Where in the universe do you start when talking about Alec Guiness?
It’s difficult what to focus on, besides the obvious of course on this particular day, but in order to give the man the respect he deserves it’s important to put his work in the role of Obi-Wan Kenobi in the original trilogy and then reprised again in Return of the Jedi, in to context against the rest of his career, and dare I say life.
What he was probably most accomplished as was as an actor of stage and was awarded by everyone you could possibly wish to be awarded by in your life time. In his movie work he won Academy awards and BAFTAs (including life time achievement awards with both). In his theatre work he won Evening Standard and Tony awards. He has a star on the Hollywood walk of fame and in the UK was both awarded with a CBE and a knighthood. From 1951 until 1960 he was consistently ranked in the top 10 most popular stars at the British box office in the Motion Picture Herald. Usually in the top 5 or 6, and twice at number 1.
So you see, boiling his work down to just Obi-Wan would be an absolute miscarriage. I haven’t even touched on his work as a Royal Navy Volunteer Reserve during the second world war, during which he did see active service.
It is certainly no understatement to say that by the time he passed away in 2000 at the age of 86 after a fight with both prostate and liver cancer, he had lived an incredibly full life and that he is absolute British entertainment royalty.
As he worked in both screen acting as well as theatre acting it limited the number of films and tv productions he took part in, being credited with 63 roles in total. These included (besides the Star Wars roles), parts in A Passage to India, Caesar & Cleopatra, Scrooge, Cromwell, Hotel Paradiso, Doctor Zhivago, H.M.S. Defiant, The Prisoner, To Paris with Love and The Bridge on the River Kwai, which outside the Star Wars fanbase is probably what he is most celebrated for.
As this article comes to you on Star Wars day, it is of course important to go in to a little more detail on the role which we all love him for so much… A role and film which he had a somewhat difficult relationship with.
On the one hand he said on numerous occasions that he had no complaints about the work in regards to the financial income and freedom which it gave him – after all it was an incredibly successful film which went on to earn big at the box office and beyond. Also whilst on set he was complimented by just about everyone for his professionalism and courtesy, but with his history before these films, I think that comes as now surprise.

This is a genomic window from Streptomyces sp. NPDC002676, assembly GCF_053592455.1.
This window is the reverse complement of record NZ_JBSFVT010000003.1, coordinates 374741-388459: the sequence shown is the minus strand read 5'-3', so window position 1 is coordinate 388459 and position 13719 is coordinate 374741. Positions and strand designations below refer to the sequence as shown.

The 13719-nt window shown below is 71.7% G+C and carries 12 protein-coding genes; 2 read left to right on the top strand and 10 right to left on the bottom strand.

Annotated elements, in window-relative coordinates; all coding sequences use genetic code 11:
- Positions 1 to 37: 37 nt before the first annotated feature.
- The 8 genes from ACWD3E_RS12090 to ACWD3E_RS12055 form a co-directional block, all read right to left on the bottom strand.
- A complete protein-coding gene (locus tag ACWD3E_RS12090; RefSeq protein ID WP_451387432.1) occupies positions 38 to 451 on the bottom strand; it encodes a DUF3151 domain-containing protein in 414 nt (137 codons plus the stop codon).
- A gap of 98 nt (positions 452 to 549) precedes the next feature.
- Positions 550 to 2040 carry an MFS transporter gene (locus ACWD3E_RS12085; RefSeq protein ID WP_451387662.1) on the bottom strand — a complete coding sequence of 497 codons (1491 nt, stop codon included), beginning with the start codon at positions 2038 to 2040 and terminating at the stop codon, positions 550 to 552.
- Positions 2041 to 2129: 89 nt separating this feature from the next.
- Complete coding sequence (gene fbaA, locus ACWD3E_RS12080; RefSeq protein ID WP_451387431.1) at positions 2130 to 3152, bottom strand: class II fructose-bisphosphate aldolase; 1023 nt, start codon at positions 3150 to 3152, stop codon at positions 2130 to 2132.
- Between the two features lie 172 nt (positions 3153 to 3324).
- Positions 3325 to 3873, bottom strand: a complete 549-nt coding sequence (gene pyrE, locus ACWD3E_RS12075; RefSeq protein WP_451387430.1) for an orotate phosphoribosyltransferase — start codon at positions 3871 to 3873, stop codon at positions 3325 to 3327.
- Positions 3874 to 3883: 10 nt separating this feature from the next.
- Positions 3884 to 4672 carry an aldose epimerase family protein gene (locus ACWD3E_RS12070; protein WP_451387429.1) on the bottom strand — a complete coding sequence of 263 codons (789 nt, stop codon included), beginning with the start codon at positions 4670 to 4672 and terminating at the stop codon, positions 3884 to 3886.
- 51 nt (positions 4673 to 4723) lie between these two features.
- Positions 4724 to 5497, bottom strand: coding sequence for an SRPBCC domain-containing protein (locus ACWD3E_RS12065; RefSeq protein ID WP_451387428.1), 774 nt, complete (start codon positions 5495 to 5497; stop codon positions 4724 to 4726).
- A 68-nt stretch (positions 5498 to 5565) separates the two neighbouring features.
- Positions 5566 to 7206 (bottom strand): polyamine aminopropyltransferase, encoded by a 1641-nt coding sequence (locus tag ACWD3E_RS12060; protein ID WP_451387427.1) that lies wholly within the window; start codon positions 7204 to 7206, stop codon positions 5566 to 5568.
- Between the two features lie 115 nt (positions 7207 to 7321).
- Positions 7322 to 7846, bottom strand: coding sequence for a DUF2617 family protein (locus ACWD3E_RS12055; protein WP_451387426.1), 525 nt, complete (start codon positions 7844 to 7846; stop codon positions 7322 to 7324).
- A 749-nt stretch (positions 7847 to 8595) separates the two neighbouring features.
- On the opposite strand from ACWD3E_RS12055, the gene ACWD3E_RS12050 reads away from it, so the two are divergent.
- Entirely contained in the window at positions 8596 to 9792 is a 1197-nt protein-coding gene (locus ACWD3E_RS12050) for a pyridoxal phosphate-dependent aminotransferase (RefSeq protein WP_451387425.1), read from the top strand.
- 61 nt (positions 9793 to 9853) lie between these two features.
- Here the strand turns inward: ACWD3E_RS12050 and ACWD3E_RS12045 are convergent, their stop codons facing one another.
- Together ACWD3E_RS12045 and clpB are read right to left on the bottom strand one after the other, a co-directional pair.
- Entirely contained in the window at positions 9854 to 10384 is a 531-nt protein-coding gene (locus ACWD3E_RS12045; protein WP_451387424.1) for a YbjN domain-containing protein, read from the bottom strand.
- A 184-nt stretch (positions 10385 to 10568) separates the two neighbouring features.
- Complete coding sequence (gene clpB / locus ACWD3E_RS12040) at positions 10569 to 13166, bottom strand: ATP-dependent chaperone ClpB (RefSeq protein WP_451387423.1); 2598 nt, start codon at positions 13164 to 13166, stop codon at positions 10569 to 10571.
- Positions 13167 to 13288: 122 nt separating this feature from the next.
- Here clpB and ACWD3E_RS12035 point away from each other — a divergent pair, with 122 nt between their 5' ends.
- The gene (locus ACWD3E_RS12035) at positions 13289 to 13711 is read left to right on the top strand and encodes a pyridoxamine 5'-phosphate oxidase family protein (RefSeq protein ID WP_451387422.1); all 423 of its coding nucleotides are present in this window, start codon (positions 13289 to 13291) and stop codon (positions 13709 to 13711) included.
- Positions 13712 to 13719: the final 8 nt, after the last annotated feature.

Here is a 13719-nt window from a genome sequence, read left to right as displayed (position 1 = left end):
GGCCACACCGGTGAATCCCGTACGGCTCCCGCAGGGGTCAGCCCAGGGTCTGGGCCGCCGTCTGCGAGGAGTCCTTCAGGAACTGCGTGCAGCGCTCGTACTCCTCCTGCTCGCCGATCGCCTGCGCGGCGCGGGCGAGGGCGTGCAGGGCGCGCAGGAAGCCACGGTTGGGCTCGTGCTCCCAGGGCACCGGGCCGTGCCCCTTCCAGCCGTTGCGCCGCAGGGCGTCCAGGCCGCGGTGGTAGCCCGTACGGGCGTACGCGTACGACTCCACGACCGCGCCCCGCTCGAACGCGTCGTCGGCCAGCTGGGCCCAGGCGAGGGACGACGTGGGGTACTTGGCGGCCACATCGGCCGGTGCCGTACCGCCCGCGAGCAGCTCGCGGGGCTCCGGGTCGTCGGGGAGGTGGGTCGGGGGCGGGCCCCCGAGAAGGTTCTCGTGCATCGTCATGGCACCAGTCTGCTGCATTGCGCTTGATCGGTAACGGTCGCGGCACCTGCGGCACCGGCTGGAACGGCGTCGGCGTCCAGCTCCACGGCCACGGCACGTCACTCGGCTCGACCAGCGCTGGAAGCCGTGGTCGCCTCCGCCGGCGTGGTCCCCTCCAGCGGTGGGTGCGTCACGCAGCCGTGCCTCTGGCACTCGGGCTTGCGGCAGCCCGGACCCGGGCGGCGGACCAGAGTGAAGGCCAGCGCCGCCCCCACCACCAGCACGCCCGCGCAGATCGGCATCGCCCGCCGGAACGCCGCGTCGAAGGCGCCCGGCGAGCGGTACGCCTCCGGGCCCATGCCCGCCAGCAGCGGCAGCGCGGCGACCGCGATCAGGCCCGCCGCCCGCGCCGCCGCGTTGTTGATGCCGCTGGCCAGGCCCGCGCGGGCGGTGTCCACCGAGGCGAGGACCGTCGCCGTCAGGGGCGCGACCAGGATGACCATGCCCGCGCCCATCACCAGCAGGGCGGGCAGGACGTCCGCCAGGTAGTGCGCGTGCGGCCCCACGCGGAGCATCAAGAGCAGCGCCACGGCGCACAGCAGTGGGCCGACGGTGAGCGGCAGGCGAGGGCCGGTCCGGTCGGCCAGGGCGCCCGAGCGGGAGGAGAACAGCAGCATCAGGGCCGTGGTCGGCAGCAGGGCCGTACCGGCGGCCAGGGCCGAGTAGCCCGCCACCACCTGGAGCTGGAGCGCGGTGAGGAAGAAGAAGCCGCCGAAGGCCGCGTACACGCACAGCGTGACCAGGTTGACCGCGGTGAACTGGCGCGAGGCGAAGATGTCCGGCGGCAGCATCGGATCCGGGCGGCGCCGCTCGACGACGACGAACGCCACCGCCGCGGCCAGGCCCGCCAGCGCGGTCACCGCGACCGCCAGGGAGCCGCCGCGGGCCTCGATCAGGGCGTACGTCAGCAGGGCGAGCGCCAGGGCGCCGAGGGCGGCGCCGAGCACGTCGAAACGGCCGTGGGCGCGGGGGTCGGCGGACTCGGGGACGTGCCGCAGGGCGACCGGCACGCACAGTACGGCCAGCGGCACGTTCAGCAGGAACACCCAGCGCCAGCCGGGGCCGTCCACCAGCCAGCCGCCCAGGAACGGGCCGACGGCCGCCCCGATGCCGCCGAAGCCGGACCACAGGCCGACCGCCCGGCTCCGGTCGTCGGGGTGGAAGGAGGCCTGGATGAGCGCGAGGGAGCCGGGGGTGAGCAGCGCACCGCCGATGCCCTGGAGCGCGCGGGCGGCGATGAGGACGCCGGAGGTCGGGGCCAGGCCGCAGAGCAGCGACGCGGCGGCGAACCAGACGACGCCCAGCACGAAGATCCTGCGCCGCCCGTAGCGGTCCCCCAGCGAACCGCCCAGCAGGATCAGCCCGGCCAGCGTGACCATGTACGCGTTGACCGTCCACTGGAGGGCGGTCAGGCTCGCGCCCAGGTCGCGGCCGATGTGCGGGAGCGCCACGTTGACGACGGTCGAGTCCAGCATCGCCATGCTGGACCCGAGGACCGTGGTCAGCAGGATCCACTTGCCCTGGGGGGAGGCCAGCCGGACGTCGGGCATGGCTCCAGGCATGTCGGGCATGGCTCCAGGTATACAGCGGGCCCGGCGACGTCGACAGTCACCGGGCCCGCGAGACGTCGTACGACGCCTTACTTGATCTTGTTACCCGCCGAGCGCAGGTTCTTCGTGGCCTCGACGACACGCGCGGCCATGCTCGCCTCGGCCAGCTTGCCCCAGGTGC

However, he wasn’t really happy with the film and his character, seemingly not convinced by his work in the sci-fi niche. He in later years did not enjoy talking about his role in Star Wars and only took later Obi-Wan roles under the condition that he didn’t need to do publicity for a film which he described as fairy tale rubbish. It was actually his idea to have his character killed off (sorry – spoiler alert – but then if you haven’t seen this most iconic cinema moment, why are you here?). According to George Lucas to help make his character stronger and according to Guiness himself because “I just couldn’t go on speaking those bloody awful, banal lines. I’d had enough of the mumbo jumbo.”
Star Wars was a trail blazing film in so many ways and for a traditional stage actor more used to war films, it is no surprise that in some cases perhaps Star Wars was a little much. He said himself that it was a very loud film and that there was a lot to process, but on the same coin stating that it was very impressive and accomplished.
All we know for sure, from George Lucas himself is that Alec Guiness helped to drive the production and made lots of very good changes to the character, and we know from our own hearts watching this film, that it just wouldn’t be the same today if it hadn’t been for his involvement… So we thank you Sir for putting up with that mumbo jumbo as long as you did!